That brings us to step two, whether Comstock has shown a probability of prevailing on his claims.
In light of this conclusion, we need not address whether Comstock's allegations are within section 425.16, subdivision (e)(4), as speech related to an issue of public interest.
Comstock Has Failed to Demonstrate a Likelihood of Prevailing on the Merits Introduction to Analysis
We confirmed the applicable law in Grewal, supra, 191 Cal.App.4th at pages 989–990, 119 Cal.Rptr.3d 835: “We decide the second step of the anti-SLAPP analysis on consideration of ‘the pleadings and supporting and opposing affidavits stating the facts upon which the liability or defense is based.’ (§ 425.16, subd. (b).) Looking at those affidavits, ‘[w]e do not weigh credibility, nor do we evaluate the weight of the evidence. Instead, we accept as true all evidence favorable to the plaintiff and assess the defendant's evidence only to determine if it defeats the plaintiff's submission as a matter of law.’ (Overstock.com, Inc. v. Gradient Analytics, Inc. (2007) 151 Cal.App.4th 688, 699–700, 61 Cal.Rptr.3d 29.) [¶] That is the setting in which we determine whether plaintiff has met the required showing, a showing that is ‘not high.’ (Overstock.com, Inc. v. Gradient Analytics, Inc., supra, 151 Cal.App.4th at p. 699, 61 Cal.Rptr.3d 29.) In the words of the Supreme Court, plaintiff needs to show only a ‘minimum level of legal sufficiency and triability.’ (Linder v. Thrifty Oil Co. (2000) 23 Cal.4th 429, 438, fn. 5, 97 Cal.Rptr.2d 179, 2 P.3d 27.) In the words of other courts, plaintiff needs to show only a case of ‘minimal merit.’ (Peregrine Funding, Inc. v. Sheppard Mullin Richter & Hampton LLP [ , supra,] 133 Cal.App.4th [at p.] 675, 35 Cal.Rptr.3d 31, quoting Navellier v. Sletten [, supra,] 29 Cal.4th 82, 95, fn. 11, 124 Cal.Rptr.2d 530, 52 P.3d 703.)”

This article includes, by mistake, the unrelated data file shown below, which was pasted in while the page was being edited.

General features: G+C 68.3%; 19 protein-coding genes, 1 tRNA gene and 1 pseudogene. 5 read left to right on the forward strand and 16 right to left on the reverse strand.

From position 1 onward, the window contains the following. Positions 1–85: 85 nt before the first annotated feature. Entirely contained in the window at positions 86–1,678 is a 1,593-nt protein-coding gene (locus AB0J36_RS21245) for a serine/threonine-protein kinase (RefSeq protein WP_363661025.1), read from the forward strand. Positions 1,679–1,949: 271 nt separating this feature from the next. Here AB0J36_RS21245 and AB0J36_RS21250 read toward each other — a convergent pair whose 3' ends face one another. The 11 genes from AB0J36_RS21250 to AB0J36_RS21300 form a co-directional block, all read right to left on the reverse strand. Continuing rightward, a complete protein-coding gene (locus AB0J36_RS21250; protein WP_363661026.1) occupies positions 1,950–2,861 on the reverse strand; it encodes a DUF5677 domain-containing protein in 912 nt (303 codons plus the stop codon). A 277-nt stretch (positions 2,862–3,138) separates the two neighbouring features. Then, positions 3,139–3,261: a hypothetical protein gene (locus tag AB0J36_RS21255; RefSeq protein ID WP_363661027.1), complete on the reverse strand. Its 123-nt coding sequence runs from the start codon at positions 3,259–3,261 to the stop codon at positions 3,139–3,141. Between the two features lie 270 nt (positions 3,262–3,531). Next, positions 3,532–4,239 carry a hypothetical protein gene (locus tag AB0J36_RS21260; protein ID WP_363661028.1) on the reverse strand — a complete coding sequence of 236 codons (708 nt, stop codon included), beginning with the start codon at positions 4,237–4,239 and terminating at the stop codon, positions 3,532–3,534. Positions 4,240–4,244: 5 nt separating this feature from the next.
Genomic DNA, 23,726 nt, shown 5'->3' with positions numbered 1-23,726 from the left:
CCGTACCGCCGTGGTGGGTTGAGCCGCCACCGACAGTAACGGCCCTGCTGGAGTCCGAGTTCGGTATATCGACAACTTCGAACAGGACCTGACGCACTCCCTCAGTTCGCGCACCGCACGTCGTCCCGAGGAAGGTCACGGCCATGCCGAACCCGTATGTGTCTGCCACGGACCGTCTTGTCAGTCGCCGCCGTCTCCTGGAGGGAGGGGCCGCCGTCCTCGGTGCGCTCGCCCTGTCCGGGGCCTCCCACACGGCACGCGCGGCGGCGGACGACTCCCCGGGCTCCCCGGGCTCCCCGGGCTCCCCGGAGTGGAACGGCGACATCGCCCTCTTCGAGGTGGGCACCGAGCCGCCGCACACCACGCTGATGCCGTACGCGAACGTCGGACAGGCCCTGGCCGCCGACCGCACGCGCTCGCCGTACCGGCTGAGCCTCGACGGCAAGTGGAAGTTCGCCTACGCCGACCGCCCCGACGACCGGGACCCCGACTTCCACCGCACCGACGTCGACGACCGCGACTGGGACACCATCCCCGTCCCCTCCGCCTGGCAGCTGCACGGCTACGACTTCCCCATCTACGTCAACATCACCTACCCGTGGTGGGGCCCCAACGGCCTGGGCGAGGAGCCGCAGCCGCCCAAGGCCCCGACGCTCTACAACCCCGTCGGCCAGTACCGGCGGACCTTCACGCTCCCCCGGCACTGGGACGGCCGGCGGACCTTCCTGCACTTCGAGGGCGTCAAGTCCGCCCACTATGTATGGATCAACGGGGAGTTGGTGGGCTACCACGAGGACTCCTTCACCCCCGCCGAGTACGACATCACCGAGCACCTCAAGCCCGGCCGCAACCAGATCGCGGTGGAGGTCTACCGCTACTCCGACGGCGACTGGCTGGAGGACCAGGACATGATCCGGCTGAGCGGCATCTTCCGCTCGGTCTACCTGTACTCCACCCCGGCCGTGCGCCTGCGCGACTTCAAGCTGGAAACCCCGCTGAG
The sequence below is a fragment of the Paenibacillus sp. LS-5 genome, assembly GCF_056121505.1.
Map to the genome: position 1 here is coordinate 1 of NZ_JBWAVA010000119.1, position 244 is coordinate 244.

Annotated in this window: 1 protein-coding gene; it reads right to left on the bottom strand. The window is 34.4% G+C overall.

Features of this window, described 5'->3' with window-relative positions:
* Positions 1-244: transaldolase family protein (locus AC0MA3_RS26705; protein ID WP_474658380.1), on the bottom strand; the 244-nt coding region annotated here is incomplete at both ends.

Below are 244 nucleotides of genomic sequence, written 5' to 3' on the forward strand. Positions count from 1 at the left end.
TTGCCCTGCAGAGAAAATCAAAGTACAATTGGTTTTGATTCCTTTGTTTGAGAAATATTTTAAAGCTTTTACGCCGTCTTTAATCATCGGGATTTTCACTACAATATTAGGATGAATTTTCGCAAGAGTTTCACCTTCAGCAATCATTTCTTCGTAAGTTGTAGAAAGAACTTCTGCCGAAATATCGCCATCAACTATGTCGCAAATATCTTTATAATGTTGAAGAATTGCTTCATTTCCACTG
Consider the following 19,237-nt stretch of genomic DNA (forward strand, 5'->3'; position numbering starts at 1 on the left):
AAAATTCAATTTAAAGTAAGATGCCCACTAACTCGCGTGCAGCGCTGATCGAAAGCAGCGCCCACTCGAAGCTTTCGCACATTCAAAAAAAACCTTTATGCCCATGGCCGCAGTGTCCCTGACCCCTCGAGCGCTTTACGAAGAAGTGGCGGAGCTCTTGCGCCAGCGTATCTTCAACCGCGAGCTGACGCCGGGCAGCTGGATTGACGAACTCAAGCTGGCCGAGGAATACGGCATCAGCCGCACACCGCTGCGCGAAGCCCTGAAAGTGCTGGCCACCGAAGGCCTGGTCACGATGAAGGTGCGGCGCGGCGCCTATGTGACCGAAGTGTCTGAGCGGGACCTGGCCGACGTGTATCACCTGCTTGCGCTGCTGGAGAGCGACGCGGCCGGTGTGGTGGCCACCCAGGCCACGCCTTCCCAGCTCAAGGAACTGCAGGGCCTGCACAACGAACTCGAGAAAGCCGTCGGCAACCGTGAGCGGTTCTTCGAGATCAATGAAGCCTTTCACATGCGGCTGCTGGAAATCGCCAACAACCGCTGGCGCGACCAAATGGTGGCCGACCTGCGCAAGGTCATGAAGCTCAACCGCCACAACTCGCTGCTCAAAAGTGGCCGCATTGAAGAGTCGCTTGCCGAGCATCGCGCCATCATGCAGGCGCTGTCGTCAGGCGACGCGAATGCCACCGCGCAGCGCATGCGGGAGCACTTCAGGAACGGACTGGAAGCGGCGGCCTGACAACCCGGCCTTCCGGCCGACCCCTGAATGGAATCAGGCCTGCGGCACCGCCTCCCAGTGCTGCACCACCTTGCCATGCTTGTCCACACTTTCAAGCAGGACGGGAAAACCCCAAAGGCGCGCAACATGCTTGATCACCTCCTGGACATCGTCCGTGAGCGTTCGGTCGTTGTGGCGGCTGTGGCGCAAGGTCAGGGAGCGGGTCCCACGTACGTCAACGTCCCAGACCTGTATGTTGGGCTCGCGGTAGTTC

“... [T]he anti-SLAPP statute operates like a ‘motion for summary judgment in “reverse.” ’ (College Hospital Inc. v. Superior Court (1994) 8 Cal.4th 704, 719, 34 Cal.Rptr.2d 898, 882 P.2d 894.) Or, as that court would later put it, ‘Section 425.16 therefore establishes a procedure where the trial court evaluates the merits of the lawsuit using a summary-judgment-like procedure at an early stage of the litigation. [Citation.]’ ( Varian Medical Systems, Inc. v. Delfino, supra, 35 Cal.4th at p. 192, 25 Cal.Rptr.3d 298, 106 P.3d 958; accord, Taus v. Loftus (2007) 40 Cal.4th 683, 714, 54 Cal.Rptr.3d 775, 151 P.3d 1185.)”
While Comstock's burden may not be “high,” he must demonstrate that his claim is legally sufficient. (Navellier, supra, 29 Cal.4th at p. 93, 124 Cal.Rptr.2d 530, 52 P.3d 703.) And he must show that it is supported by a sufficient prima facie showing, one made with “competent and admissible evidence.” (Tuchscher Development Enterprises, Inc. v. San Diego Unified Port Dist. (2003) 106 Cal.App.4th 1219, 1236, 132 Cal.Rptr.2d 57; see Evans v. Unkow (1995) 38 Cal.App.4th 1490, 1497, 45 Cal.Rptr.2d 624.) Comstock's demonstration does not measure up.
The First Cause of Action for Defamation
Comstock's first cause of action, labeled defamation, alleges oral statements by Aber, which means his claim is for slander.
To plead such a cause of action, Comstock must set forth “either the specific words or the substance of” the allegedly defamatory statements. ( Lipman v. Brisbane Elementary Sch. Dist. (1961) 55 Cal.2d 224, 234, 11 Cal.Rptr. 97, 359 P.2d 465.) An allegation “of a ‘provably false factual assertion’ ... is indispensable to any claim for defamation.” ( Gilbert v. Sykes (2007) 147 Cal.App.4th 13, 32, 53 Cal.Rptr.3d 752.) As Witkin distills the pleading rule, “It is sometimes said to be a requirement, and it certainly is the common practice, to plead the exact words or the picture or other defamatory matter. The chief reason appears to be that the court must determine, as a question of law, whether the defamatory matter is on its face or capable of the defamatory meaning attributed to it by the innuendo. Hence, the complaint should set the matter out verbatim, either in the body or as an attached exhibit.” ( 5 Witkin, Cal. Procedure (5th ed. 2008) Pleading, § 739, p. 159.)